Monday, November 8, 2010

My German (Word) Hate List

Don't panic!

It's not as bad as it sounds, honest, I'm not venting my spleen at all and sundry...not today anyway.

We've (that would be my German teacher and me) decided to compile a list of German words that make me go "grrrrrrr" accompanied more often than not by a rolling of the eyes and a sigh of despair from Muna as she prepares to explain to me, once again, the illogicality of some particular humble word.

It probably happens once per lesson, that Muna has to, very patiently, explain the subtlties of a particular group of vowels - amazing eh? German, a subtle language, who'd have thought it?

I shall start the hate list with a word I stumbled across on my own, while I was being a girlie swot and studying some grammar;

I looked it up in my Casio electronic dictionary (a necessity not a luxury when you have to look up as many words as I do) and discovered that it means "to borrow"
...and "to lend"...hmmmm.
I'm quite used to English illiterates saying "can you borrow me your book?"* but I thought the Germans had maybe escaped this, but here is a verb that seems to want you to use it whether you are a borrower or a lender...and this despite the fact that the German language has a word for "to borrow" = ausleihen and another word for "to lend" = verleihen.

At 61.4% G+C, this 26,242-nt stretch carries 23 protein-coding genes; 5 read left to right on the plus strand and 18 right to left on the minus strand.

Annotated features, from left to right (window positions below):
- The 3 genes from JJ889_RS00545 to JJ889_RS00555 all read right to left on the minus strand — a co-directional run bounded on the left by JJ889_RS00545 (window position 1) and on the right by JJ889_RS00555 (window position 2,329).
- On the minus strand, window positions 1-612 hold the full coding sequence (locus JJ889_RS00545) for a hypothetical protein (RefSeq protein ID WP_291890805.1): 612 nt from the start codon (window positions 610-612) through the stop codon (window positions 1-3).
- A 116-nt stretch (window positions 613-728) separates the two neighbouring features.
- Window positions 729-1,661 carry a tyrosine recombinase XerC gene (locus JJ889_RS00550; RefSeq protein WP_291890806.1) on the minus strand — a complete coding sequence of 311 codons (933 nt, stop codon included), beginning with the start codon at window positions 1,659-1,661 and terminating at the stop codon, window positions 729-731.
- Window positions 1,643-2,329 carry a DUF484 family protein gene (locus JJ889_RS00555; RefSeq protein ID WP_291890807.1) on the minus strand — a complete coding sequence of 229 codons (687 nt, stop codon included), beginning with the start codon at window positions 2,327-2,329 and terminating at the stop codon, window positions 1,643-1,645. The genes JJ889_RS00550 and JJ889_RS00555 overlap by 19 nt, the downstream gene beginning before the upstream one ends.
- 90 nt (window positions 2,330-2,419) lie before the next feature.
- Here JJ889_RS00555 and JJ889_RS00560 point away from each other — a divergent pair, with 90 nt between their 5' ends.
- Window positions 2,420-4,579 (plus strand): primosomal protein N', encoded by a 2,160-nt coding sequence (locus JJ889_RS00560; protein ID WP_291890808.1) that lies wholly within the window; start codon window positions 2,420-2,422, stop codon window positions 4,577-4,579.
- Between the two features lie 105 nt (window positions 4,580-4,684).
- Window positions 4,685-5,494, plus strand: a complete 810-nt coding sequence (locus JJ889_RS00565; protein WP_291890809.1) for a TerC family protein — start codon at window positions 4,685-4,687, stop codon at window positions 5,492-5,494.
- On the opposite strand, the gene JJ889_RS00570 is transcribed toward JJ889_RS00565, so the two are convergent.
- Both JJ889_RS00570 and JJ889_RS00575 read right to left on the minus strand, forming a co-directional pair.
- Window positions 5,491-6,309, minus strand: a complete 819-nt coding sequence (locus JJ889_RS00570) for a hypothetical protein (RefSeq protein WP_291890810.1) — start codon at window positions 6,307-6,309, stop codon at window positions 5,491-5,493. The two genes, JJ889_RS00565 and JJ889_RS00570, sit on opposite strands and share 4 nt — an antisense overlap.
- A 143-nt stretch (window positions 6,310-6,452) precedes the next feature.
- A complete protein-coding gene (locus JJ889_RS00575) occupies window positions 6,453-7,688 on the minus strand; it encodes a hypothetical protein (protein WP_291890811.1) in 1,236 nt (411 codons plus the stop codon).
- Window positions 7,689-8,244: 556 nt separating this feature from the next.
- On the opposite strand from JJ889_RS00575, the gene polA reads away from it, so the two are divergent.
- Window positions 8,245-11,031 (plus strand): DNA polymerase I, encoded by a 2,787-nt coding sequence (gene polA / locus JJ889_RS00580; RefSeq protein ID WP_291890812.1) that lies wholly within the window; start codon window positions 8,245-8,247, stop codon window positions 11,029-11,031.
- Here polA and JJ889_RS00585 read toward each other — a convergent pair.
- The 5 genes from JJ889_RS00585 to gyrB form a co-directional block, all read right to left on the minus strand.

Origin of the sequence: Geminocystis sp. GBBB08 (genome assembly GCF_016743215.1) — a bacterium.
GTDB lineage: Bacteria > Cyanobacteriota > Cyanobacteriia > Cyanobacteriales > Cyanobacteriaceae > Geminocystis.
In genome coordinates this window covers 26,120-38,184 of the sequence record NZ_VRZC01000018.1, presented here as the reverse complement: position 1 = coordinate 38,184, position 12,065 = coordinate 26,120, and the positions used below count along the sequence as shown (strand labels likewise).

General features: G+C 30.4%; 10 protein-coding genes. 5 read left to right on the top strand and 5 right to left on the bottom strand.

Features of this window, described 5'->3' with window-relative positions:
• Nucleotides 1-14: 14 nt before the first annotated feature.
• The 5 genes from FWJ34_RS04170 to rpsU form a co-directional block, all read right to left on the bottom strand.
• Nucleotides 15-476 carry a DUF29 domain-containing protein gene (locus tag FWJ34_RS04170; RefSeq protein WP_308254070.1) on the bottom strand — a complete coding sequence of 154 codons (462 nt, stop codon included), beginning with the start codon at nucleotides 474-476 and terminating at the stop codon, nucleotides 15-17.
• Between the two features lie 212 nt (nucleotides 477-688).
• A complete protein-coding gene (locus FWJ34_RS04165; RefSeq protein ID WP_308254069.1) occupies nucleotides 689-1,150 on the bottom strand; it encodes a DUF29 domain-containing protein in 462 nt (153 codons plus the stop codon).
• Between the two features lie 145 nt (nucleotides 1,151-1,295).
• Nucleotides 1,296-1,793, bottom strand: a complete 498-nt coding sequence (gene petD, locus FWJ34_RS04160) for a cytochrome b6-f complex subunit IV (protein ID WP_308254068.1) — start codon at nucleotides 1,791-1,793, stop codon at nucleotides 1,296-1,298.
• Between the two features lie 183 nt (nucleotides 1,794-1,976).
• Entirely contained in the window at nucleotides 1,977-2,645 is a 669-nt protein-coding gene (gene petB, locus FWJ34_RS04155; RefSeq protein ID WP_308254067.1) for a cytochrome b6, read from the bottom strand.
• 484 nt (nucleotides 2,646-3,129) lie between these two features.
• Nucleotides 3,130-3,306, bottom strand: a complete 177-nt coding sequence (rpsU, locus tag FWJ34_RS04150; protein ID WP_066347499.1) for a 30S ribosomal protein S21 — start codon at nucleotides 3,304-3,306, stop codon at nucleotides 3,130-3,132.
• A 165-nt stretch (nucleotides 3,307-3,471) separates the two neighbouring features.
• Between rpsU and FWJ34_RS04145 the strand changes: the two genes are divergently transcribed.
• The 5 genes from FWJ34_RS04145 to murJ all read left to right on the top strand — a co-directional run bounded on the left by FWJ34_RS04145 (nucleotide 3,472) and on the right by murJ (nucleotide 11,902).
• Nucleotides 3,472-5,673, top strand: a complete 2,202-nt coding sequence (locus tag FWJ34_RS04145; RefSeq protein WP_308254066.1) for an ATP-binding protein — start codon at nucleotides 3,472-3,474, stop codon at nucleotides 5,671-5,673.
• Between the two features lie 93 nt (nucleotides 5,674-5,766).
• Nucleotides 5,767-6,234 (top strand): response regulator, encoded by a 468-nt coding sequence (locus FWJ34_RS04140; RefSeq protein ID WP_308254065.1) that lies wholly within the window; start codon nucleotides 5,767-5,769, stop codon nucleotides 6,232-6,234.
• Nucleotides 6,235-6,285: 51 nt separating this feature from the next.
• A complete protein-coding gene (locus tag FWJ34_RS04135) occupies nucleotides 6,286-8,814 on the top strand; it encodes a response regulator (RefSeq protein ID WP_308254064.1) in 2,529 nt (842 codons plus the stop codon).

The second word to enter the list we stumbled across today and it was the reason for the suggestion of the list, I guess Muna figures it'll stop me from venting during lessons, now she can just tell me to write it on the list and forget about it (so unlikely, I harbour grudges you know)

on the list because it has 2 meanings (or at least 2 that we discussed in the lesson, knowing my luck it probably has more, which is fine, but kind of puts you off using new vocab just on the off chance you use it in the wrong connotation) it means "to tempt" and also "to irritate", fine, but how can a word have 2 such starkly contrasting meanings?
"You're tempting me" and "you're irritating me" are surely at opposing ends of the happiness scale;
For example, if I was tempted by some chocolate cake** I would probably eat at least once piece (no will power, that's my problem) but if chocolate cake irritated me (highly unlikely, the only thing I'm seriously allergic to is detergent) then I wouldn't risk eating a single piece of it would I?
Bizarre, don't you think?

So there you have it, the first two on my German word hate list, more to come I'm sure!

* which, for those of you reading this who are not native English speakers, is not correct use of the word 'borrow'.
** am currently being tempted by such a cake that has been left in my house by a very bad person, fortunately Jas likes it and so will hopefully eat more of it before it starts to irritate me in its temptation.

1 comment:

Jayne said...

Ah ha! (The gremlin has been fixed LOL)
We also have the 'borrow' (for lend) in Afrikaans, as well as one of the funnier terms I've come across - and can't believe I'm admitting this! - which is to use the word 'height' when measuring how tall a person is. (I said to my son 'come here & let me height you', as which point we just about fell over laughing!)